In this case, the Appellant (NHAI) acquired land in Sayedabad Tea Estate for the purpose construction of the Highways. The Act 1956 provides for acquisition and determination of compensation by the competent authority in accordance with Section 3G(5) of the Act 1956. If the amount so determined by the competent authority is not acceptable to either of the parties the amount shall on the application by either of the parties, be determined by the Arbitrator appointed by Central Government. The Respondent being unsatisfied with the award of compensation filed application for appointment of an Arbitrator in terms of Section 3G(5) to the Central Government(CG). The CG did not respond to request, application was filed to Chief Justice for appointment of Arbitrator invoking Section 11(6). The CG then appointed an Arbitrator as per Section 3G(5) of 1956 Act after the appointment of sole arbitrator under Section 11(6) of 1996 Act. In Appeal to SC, the Court held that the expression ‘subject to’ clearly indicates that the legislation intended to give overriding effect to the provisions of the Act, 1956 where it relates to disputes pertaining to determination of amount of compensation, but the appointment is to be made by CG. Therefore the SC held that Section 11 has no application in the present case.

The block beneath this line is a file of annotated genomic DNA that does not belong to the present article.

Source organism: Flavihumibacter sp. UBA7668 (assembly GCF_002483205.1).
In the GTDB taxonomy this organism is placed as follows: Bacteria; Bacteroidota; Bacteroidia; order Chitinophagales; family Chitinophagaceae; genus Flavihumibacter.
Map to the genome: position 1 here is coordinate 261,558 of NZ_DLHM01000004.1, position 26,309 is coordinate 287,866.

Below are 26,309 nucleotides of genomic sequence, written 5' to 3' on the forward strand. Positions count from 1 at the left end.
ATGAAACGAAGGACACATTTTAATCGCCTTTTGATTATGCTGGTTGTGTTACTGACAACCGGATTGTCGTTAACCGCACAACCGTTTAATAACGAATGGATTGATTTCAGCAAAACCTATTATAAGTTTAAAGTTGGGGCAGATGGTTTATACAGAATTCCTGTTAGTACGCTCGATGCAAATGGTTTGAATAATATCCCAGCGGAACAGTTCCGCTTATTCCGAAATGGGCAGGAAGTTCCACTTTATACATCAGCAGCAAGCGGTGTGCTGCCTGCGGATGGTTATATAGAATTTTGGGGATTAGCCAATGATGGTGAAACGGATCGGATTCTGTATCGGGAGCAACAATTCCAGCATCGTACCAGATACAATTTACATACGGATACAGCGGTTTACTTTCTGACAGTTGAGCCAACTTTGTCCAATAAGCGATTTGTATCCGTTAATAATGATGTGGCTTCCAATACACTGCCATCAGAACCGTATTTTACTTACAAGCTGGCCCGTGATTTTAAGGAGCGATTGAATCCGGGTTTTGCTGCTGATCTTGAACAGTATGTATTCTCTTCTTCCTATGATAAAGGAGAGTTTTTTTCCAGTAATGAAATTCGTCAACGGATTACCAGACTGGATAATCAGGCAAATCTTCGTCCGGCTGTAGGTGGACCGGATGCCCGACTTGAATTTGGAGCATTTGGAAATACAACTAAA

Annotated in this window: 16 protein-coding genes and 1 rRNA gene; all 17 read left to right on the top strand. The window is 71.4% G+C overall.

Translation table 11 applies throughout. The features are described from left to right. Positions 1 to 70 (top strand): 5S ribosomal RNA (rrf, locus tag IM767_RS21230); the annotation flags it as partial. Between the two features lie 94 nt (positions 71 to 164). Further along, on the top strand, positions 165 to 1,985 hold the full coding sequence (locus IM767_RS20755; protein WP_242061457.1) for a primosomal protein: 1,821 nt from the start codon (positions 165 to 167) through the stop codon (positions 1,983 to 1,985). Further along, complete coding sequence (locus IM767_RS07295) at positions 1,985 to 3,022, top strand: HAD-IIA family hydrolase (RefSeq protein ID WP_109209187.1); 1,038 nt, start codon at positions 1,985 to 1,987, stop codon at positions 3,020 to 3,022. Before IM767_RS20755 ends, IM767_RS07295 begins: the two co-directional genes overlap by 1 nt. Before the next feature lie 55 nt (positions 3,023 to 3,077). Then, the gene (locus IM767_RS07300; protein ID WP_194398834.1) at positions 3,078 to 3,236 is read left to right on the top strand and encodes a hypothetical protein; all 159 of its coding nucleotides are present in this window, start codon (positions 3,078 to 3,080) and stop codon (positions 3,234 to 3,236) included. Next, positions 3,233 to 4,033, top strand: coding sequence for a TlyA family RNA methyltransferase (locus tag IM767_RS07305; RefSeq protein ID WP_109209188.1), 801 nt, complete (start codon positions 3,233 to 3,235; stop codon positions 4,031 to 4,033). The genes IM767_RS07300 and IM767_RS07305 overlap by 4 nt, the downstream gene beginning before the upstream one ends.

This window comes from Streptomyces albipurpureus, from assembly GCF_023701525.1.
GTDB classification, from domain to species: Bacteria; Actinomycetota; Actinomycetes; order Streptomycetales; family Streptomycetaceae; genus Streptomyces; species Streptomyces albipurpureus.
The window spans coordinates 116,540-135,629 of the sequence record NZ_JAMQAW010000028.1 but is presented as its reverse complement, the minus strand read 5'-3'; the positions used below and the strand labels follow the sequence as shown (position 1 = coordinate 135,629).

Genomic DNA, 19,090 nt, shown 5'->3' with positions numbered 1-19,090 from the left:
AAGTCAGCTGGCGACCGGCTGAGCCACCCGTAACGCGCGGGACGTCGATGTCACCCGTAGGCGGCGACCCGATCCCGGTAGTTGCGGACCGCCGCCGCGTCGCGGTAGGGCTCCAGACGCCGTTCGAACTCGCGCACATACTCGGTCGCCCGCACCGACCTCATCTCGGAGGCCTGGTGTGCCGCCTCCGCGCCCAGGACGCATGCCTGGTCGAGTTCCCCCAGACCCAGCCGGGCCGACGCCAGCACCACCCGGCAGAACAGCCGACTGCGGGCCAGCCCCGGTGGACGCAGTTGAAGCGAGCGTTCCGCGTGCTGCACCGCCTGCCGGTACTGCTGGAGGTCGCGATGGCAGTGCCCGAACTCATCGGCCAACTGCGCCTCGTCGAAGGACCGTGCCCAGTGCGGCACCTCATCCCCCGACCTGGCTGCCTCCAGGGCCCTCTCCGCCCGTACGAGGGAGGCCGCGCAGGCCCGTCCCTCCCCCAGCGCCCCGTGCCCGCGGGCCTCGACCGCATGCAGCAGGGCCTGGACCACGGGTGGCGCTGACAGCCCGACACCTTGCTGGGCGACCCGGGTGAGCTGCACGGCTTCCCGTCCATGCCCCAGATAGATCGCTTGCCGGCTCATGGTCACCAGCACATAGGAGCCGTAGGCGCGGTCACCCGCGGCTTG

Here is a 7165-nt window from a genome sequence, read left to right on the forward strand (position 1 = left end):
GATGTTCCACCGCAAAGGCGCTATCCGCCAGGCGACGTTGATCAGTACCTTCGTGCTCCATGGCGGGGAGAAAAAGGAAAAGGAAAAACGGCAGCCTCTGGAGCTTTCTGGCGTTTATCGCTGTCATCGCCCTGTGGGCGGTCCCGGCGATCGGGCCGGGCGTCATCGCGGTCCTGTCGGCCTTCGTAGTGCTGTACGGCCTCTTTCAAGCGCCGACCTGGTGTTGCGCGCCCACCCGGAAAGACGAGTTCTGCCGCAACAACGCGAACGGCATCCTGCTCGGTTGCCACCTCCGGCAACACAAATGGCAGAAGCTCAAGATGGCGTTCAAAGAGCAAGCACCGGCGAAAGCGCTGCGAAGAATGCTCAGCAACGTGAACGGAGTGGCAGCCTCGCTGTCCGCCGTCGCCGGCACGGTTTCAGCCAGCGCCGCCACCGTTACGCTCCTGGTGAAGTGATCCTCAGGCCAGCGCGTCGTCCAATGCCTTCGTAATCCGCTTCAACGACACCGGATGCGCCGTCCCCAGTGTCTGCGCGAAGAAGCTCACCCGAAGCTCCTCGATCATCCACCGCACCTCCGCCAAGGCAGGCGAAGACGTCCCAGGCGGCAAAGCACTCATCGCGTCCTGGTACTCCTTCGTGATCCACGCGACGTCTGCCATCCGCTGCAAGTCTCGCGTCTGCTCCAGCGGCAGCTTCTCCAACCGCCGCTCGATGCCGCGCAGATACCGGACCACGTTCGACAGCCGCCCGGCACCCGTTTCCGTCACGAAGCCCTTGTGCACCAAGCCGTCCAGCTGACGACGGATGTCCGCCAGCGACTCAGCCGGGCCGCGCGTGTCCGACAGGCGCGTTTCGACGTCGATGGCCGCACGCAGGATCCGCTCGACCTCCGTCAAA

Our Comments: 
The essential element to file Section 11 petition for appointment of Arbitrator is absence of parties’ agreement to the appointment procedure or their inability to comply with the agreed procedure to appoint the arbitrator. In this case, the parties chose the appointment procedure as the National Highway Act, 1956 was part of the Agreement and therefore the Court was correct in arriving at such conclusion.